Your hair says a lot more than you’d think. Damaged hair could simply be a side effect of processing treatments, or it could potentially indicate a hormonal disease. Gray hair is commonly associated with stress and aging, but did you know it could also reflect your melanin levels?
Read on to find out what your hair could be telling you about hidden health problems.
Your hair is thinning
Proteins are the building blocks of cells and that includes hair; therefore, consuming the proper amount of protein will lead to a healthy head of hair. If your hair is thinning significantly it may be a sign that you have a protein deficiency.
Your hair is mostly made up of Keratin. While there are plenty of good Keratin treatments on the market, not consistently getting enough protein in your diet will make a huge difference. If you notice random and excessive hair loss along with weakening nails, skin, or exhaustion, you may have a problem.
You’re losing your hair
Hair shedding or hair loss, especially in excessive and random amounts, can indicate that you may be anemic. Anemia develops when your blood lacks enough hemoglobin (healthy red blood cells). Symptoms like hair loss and exhaustion occur because your organs can’t function as well without these cells. WebMD lists the basic things you should know about anemia.
If you notice extra hair loss on your brush or in the shower, it may be time for a blood test.
You have extremely dry hair
A key ingredient of healthy hair is calcium. If you aren’t getting enough calcium, your hair can turn extremely brittle and even break off.
Hypothyroidism occurs when your thyroid glands don’t produce enough hormones leaving you with an imbalance. Hair loss and breakage is an early sign that you may have a thyroid disorder. If you notice dry hair and skin along with these side effects, consider getting your thyroid checked.
You have scaly patches or a discolored scalp
Psoriasis can affect your scalp, resulting in dry, scaly, discolored skin. Psoriasis is an autoimmune condition that affects nearly 7.5 million Americans. Although incurable, there are many topical and systemic treatments that make living with psoriasis easier.
According to the National Psoriasis Foundation, the disease can be triggered by stress, skin injury, and various medications. If you notice red skin covered in scales or have an extremely itchy scalp, look into psoriasis treatments.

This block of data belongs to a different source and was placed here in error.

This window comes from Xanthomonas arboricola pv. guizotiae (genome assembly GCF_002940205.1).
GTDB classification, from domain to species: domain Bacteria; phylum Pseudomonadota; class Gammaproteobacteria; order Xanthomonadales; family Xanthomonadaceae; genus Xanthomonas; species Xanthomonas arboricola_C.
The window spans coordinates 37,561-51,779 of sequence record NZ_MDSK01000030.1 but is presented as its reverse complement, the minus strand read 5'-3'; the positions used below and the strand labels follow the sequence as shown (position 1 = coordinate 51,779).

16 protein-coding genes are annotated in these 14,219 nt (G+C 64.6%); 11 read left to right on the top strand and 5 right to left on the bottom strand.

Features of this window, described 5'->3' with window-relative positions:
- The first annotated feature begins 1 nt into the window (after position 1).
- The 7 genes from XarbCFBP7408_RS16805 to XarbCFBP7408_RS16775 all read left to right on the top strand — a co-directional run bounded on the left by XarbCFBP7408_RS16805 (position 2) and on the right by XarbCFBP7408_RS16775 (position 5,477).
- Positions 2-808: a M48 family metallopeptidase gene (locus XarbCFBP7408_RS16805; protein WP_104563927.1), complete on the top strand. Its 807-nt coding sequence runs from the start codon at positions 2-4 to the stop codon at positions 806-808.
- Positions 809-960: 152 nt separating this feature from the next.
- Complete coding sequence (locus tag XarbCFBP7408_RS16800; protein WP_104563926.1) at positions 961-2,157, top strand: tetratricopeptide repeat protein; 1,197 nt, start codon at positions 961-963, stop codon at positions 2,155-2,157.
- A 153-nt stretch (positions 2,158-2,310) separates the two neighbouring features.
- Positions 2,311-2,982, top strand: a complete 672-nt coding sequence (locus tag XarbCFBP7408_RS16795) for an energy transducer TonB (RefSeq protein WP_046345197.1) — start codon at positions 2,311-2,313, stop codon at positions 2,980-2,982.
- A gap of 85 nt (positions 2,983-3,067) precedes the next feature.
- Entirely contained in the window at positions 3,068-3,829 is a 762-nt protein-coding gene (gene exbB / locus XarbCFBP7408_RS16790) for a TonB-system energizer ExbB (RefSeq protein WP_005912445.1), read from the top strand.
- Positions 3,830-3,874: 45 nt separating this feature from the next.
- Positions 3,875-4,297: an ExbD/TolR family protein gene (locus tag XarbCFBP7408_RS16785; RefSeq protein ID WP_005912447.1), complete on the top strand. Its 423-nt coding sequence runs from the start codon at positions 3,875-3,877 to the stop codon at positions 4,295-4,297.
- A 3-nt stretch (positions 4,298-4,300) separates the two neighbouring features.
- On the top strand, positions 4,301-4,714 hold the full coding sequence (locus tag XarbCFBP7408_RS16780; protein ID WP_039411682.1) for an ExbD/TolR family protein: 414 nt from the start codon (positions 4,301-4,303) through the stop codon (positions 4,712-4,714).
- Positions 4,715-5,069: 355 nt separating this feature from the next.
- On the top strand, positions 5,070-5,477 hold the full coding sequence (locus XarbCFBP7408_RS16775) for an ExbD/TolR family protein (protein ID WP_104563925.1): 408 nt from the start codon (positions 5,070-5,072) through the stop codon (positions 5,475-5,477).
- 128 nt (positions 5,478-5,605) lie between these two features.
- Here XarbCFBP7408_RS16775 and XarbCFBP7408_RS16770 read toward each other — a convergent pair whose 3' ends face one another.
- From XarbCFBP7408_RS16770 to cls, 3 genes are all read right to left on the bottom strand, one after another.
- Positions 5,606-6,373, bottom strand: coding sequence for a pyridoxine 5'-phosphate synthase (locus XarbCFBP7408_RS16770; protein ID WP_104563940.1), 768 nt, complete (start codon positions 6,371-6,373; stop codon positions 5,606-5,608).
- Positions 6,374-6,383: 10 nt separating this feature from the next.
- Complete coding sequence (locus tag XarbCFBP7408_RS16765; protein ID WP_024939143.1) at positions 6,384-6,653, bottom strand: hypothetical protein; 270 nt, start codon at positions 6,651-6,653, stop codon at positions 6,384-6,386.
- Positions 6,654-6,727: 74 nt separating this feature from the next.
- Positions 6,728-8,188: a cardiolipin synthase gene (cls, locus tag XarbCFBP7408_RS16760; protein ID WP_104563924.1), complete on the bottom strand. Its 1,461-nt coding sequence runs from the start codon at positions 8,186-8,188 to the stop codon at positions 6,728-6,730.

Your hair falls out in patches
The immune system is responsible for resisting attacks on nutrients that nourish our hair and skin. When your immune system is weakened, your hair can be compromised as a result. With alopecia areata, a condition that those with diabetes are more likely to have, the immune system attacks the hair follicles. This results in hair loss in various, alternating patches.
Diabetes can also cause your hair to grow slower and fall out. You may lose hair on your arms and legs in addition to your head. If you notice these symptoms along with other early warning signs of diabetes, consult a medical professional immediately.
You have yellow flakes and dry skin
The common signs of dandruff can actually indicate a much more severe condition. Seborrheic dermatitis is a chronic inflammatory scalp condition that causes scaly, red patches to form on and around the scalp. When this skin loosens it falls and leaves “dandruff” flakes.
This condition can come from a combination of factors including stress, various medications, and cold or dry weather. If you notice dandruff and itching on your scalp or facial hair, consider consulting a dermatologist about potential topical treatments.
You’re prematurely graying
We’re taught to associate gray hair with aging, however vitiligo proves this isn’t always the case. Vitilgo is an autoimmune condition that occurs when the cells that produce melanin (what determines our hair and skin pigment) die or stop functioning.
Plucking a gray hair from your head every once in a while is nothing to worry about. However, if more than half of your hair has turned gray before you turn 40, it’s considered “premature.” Mayo Clinic offers multiple treatments for vitiligo but be sure to consult your doctor before seeking medical care.